No matter how regular your writing practice, it’s possible to get stuck. When you’re stuck, sometimes what’s helpful is not motivation, but just a change in perspective. And what could offer a bigger change in perspective from the complexity of most academic writing than a text editor that restricts you to the thousand most common words in English?
As with most great things, the idea originated with an xkcd strip by Randall Munroe, “Up Goer Five” (Click for full size):
The idea, then, is to describe complex ideas or projects only using the “ten hundred” most common words in English.
Theo Sanderson realized that this might be a fun way to think about one’s own writing, so he created The Up-Goer Five Text Editor, which checks your prose against a list of the thousand most commonly-used words. As Sanderson explains, the list is Wiktionary’s index of word frequency in contemporary fiction.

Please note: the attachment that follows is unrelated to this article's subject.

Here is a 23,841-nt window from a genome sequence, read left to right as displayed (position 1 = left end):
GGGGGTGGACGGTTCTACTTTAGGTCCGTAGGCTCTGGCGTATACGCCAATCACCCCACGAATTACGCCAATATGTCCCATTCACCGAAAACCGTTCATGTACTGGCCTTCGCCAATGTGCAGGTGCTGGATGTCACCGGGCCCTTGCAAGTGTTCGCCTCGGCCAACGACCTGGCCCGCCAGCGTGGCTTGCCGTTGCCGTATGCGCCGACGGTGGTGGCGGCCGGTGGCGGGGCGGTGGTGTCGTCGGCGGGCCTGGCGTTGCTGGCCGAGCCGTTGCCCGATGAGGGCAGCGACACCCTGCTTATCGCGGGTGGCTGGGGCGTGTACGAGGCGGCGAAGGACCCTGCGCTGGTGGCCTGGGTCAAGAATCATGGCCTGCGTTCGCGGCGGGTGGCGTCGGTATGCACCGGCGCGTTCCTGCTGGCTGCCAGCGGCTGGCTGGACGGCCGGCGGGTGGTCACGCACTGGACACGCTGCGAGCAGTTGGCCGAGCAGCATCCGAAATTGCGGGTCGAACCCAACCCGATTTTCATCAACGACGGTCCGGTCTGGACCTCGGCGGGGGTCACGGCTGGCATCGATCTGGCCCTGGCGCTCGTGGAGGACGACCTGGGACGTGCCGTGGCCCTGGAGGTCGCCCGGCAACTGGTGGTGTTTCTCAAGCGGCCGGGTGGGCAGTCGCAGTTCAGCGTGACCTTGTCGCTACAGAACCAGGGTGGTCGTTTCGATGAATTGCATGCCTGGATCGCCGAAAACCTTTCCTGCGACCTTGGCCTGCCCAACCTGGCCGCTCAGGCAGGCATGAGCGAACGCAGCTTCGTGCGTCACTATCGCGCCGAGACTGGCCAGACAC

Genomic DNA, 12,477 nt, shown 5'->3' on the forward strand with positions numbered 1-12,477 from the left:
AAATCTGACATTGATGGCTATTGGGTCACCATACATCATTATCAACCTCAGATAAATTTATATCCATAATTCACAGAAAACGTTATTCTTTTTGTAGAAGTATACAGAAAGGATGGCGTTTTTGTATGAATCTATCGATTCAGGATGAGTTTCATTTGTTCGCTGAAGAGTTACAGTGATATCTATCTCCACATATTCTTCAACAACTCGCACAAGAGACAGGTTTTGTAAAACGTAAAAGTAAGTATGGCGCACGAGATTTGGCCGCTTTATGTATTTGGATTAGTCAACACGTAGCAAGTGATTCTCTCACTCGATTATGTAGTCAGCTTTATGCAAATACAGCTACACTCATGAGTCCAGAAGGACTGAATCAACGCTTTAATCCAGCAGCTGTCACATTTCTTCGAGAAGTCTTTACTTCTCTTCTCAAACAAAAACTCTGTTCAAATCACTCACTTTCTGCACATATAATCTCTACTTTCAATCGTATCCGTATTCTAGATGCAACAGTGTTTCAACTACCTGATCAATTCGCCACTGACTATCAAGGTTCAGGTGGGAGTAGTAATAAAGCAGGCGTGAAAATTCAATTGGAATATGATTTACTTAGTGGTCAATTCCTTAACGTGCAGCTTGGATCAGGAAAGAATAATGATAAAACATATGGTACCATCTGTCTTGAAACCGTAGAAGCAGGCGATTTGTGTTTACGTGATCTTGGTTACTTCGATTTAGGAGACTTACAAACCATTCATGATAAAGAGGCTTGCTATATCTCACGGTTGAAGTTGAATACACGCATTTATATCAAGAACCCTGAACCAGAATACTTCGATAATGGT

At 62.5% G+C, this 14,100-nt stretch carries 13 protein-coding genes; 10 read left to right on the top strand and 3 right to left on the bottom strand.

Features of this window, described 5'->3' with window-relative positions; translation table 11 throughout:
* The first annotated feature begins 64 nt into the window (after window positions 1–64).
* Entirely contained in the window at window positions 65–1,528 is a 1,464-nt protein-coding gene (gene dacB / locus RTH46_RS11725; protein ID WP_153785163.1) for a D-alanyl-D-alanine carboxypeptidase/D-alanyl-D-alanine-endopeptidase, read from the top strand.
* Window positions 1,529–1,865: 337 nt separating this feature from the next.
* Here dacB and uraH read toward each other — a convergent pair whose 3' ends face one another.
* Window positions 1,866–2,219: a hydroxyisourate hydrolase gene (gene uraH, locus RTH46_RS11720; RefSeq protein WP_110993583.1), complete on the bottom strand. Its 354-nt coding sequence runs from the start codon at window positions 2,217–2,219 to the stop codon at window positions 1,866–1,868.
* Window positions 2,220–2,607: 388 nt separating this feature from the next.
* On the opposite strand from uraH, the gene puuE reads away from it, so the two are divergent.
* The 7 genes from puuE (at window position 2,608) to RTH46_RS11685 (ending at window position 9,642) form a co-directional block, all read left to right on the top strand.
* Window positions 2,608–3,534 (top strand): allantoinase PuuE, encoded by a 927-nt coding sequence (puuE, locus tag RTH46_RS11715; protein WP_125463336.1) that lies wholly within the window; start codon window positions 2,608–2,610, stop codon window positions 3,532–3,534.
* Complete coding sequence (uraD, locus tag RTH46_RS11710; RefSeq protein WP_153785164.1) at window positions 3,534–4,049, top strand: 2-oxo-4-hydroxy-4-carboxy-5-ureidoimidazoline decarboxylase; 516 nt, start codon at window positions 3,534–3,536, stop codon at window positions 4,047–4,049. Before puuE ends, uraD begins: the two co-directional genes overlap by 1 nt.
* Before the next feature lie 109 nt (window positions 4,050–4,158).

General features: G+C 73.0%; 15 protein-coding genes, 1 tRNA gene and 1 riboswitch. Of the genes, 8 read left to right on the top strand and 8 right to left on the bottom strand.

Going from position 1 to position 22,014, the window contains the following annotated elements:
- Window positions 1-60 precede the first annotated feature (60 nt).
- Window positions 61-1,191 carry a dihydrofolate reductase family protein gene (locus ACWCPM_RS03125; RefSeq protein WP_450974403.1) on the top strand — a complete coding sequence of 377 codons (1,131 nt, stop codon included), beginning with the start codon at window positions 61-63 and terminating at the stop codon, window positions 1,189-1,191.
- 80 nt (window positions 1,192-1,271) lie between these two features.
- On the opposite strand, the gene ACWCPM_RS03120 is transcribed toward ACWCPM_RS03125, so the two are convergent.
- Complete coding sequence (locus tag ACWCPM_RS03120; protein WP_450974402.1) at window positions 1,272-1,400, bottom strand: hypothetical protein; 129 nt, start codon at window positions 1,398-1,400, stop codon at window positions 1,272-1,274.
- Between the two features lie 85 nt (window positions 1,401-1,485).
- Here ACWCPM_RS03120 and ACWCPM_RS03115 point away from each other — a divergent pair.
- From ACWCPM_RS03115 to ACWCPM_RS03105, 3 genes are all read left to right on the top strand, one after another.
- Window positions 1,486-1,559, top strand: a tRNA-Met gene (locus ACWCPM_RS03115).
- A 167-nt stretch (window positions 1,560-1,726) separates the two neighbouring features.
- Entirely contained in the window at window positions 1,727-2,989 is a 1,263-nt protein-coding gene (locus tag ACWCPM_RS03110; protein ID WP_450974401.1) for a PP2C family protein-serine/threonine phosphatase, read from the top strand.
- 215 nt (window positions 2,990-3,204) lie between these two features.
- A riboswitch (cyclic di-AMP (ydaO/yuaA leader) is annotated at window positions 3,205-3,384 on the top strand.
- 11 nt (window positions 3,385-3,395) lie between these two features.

As you can imagine, people have started describing all kinds of things using The Up-Goer Five Text Editor, from parliamentary democracy to the moons of Saturn. There’s even a tumblr devoted to scientific explanations, Ten Hundred Words of Science. On Twitter, there’s also the excellent hashtag, #UpGoerFive.
There’s already an Up-Goer 6, which will color-code your text based on how common the words are.
As the comic makes clear, it’s pretty hard to imagine a situation where one would actually want to use text written in the Up-Goer Five Text Editor. On the other hand, the challenge it offers (which as Jim Dalrymple notes, can be incredibly frustrating) can help you think about your writing in a new way, especially if you’re stuck.
Do you have a toy or game that you use to help with your writing? Let us know in comments!